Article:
Olympic champion and world record holder David Rudisha was beaten by Nijel Amos in the Commonwealth Games 800m final on Thursday while Nigeria’s Blessing Okagbare claimed a women’s sprint double.
Rasheed Dwyer led a Jamaican clean sweep of the men’s 200m to emulate teammate Kemar Bailey-Cole’s victory in the 100m, the two sprint golds going some way to make up for the absence of Usain Bolt, who will only compete in the 4x100m relay.
Kenya’s Rudisha, who set a blistering world record when winning Olympic gold in London, had finished ahead of silver medallist Amos in the British capital in 2012.
But there was revenge in the wet Glasgow air, Amos producing a sublime, fast-paced finish to outdo his Kenyan nemesis, clocking 1min 45.18, with Rudisha at 0.30sec. South African Andre Olivier took bronze in 1:46.03.
“The race was good but the last 100m was difficult. I didn’t have good preparations,” Rudisha said in reference to a calf injury that only saw him make his track comeback in May.
Botswana’a Amos was quick to heap praise on Rudisha, saying: “This gentleman will always be the hero of the 800m.”
Okagbare kept her bid for a Commonwealth treble on course as she added the 200m crown to her 100m title, the US-based 25-year-old still to run in the 4x100m relay.
She timed 22.25sec for gold, beating unrelated English duo Jodie Williams (22.50) and Bianca Williams (22.58) to top the podium.
In the men’s 200m, Dwyer outshone world silver medallist Warren Weir, the only sprinter in Glasgow to have clocked a sub-20sec 200m, timing 20.14sec for victory ahead of Weir (20.26) and Jason Livermore (20.32).
South African Cornel Fredericks won the men’s 400m hurdles while Jamaica’s Kaliese Spencer claimed the women’s event.
Vikas Shive Gowda won the discus with 63.64m to end India’s 56-year gold medal drought in men’s athletics at the Games, the last winner being Milkha Singh over 440 yards at the 1958 edition in Cardiff.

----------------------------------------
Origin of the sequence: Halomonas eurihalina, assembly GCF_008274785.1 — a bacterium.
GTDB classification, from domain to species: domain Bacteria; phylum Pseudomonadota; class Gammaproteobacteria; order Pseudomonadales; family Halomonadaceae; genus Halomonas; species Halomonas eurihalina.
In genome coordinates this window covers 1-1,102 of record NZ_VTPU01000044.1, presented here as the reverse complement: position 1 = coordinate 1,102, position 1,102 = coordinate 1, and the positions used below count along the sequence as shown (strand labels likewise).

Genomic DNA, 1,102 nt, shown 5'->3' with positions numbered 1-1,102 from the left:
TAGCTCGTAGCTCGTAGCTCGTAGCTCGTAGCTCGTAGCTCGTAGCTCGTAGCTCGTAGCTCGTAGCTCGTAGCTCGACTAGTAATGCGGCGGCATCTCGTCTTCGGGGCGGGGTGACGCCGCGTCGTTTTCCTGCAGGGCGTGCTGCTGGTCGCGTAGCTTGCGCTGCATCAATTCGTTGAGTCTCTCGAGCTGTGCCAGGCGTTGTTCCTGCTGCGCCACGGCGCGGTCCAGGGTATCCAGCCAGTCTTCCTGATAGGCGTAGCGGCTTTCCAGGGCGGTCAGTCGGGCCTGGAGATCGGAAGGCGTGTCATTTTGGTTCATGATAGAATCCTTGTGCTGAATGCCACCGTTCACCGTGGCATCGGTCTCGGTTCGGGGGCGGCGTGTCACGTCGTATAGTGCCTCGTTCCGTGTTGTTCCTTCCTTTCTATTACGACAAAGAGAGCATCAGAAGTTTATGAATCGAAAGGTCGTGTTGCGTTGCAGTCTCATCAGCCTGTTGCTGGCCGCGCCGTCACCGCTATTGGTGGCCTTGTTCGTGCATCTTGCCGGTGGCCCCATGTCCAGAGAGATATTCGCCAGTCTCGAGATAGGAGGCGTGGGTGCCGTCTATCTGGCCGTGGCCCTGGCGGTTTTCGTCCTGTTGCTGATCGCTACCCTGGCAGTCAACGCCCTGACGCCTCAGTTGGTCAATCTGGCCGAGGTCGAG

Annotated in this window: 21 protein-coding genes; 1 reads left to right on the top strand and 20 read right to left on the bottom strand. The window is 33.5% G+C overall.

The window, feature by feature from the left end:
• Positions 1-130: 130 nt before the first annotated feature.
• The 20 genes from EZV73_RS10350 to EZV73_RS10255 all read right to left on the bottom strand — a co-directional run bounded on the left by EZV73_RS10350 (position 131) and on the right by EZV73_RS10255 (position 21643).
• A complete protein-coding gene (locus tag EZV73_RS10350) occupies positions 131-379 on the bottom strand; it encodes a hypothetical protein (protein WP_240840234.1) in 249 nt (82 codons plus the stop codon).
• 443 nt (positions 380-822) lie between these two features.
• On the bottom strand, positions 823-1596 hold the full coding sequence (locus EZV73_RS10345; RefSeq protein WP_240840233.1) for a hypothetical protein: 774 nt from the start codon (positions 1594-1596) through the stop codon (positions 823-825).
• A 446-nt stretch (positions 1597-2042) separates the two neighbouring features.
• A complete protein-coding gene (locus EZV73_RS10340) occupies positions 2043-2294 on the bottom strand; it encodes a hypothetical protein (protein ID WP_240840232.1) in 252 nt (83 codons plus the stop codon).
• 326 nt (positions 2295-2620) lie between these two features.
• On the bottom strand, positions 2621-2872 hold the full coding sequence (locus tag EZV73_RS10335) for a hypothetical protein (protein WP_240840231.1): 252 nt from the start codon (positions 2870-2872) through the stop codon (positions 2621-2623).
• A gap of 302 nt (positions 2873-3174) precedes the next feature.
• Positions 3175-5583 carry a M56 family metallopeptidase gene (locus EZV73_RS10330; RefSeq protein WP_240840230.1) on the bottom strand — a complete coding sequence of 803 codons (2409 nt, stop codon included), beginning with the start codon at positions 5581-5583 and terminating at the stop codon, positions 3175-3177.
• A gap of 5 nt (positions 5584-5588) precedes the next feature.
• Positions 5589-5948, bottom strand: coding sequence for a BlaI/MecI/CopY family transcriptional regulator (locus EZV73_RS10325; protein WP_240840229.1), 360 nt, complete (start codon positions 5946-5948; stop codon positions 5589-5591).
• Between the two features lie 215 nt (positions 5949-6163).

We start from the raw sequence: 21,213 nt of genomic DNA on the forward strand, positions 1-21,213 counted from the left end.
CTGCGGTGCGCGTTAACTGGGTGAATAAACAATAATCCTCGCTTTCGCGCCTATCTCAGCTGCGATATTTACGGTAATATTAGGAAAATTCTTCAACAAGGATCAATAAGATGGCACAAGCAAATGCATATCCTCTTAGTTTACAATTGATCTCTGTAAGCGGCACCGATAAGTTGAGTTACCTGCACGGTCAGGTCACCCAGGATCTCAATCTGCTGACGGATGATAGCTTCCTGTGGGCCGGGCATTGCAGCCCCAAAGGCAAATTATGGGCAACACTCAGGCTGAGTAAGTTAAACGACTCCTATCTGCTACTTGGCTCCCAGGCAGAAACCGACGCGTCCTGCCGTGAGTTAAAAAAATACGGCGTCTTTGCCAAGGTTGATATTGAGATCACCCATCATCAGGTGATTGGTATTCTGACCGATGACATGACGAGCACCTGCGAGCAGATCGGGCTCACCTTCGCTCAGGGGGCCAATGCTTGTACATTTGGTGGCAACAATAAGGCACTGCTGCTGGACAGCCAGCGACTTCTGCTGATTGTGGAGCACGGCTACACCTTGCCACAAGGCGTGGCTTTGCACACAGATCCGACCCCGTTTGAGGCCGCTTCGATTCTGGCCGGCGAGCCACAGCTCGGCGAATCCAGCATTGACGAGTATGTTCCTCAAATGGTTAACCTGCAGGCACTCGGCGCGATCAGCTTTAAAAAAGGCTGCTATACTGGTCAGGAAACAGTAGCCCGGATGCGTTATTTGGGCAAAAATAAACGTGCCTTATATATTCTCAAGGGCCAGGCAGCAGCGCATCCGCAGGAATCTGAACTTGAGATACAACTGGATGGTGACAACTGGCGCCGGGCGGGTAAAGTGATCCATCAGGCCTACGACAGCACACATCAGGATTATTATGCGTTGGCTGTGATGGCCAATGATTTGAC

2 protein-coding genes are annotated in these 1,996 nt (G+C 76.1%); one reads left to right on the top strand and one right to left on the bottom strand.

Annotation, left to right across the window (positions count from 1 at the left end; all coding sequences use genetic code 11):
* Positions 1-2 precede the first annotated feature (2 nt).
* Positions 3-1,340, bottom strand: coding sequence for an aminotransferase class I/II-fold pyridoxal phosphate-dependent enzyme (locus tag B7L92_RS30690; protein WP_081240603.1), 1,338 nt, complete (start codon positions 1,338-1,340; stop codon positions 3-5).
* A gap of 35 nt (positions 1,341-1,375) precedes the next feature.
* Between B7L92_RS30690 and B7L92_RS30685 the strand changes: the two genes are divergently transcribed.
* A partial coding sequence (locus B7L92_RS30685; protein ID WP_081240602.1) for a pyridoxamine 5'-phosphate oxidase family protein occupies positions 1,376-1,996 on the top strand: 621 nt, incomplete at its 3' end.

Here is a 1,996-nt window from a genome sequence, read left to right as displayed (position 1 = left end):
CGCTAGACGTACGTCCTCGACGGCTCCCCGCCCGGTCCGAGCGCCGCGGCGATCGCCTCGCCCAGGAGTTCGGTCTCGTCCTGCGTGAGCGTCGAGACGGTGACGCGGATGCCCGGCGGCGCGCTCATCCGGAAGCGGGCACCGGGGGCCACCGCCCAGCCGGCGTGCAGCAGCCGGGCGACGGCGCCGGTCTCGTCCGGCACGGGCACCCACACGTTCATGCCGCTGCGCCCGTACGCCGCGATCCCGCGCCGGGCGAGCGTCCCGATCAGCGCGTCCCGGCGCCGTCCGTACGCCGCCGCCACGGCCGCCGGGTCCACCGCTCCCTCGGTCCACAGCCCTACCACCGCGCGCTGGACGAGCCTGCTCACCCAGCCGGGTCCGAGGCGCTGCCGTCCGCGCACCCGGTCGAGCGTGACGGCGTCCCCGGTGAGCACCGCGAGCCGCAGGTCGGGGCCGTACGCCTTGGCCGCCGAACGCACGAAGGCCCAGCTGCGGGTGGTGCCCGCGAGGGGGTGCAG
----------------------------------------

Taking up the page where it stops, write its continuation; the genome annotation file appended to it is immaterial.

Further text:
Australia’s Olympic champion Sally Pearson showed no fall-out from the suspension of head coach Eric Hollingsworth for his outspoken criticism of the star hurdler for missing a pre-Games team training camp.
Pearson scorched into Friday’s final of the 100m hurdles with a time of 12.69sec, tellingly punching the air as she came through the line.
Alex Dowsett, second to David Millar four years ago in the men’s road cycling time trial, claimed Commonwealth gold for England in a closely-contested race through the streets and suburbs of Glasgow.
He timed 47 minutes 41.78 with Australian rider Rohan Dennis crossing the line nine seconds slower to take silver and Geraint Thomas grabbing third to claim the bronze for Wales.
Millar, in his final season, was eighth.
– Tour de France misery –
It was England’s first gold medal in road cycling in 28 years and the winner said that being dumped by his team for the Tour de France was extra motivation.
“The Commonwealth Games was a big target for me anyway, but it suddenly became a huge target because I really wanted to do something big after the disappointment of the Tour de France,” he said.
New Zealand’s Linda Villumsen, also a silver medallist in New Delhi, produced a storming finish to clock 42 minutes 25.46 seconds and pip England’s Emma Pooley in the women’s race.
Pooley, who is to retire after the Games, had to settle for silver while Australia’s Katrin Garfoot took the bronze.
Canada moved up into third place in the medals table with two golds in wrestling, courtesy of Danielle Lappage in the women’s -63kg division and Tamerlan Tagziev in men’s -86kg.
George Kobaladze won the final weightlifting gold for Canada by taking the +105kg title with a new Games record combined weight of 400kg in the snatch and the clean and jerk.
In gymnastics, England won three of the five golds on offer through Max Whitlock in the men’s floor event, Claudia Fragapane in women’s vault — her third title of the Games — and Rebecca Downie on the uneven bars.
At just 22, Downie still ranks as the oldest gold medallist in the event.
India took two wrestling golds thanks to Babita Kumari in the women’s -55kg and Yogeshwar Dutt in the men’s -65kg.
Canada were the most successful wrestling nation with seven golds while India won five.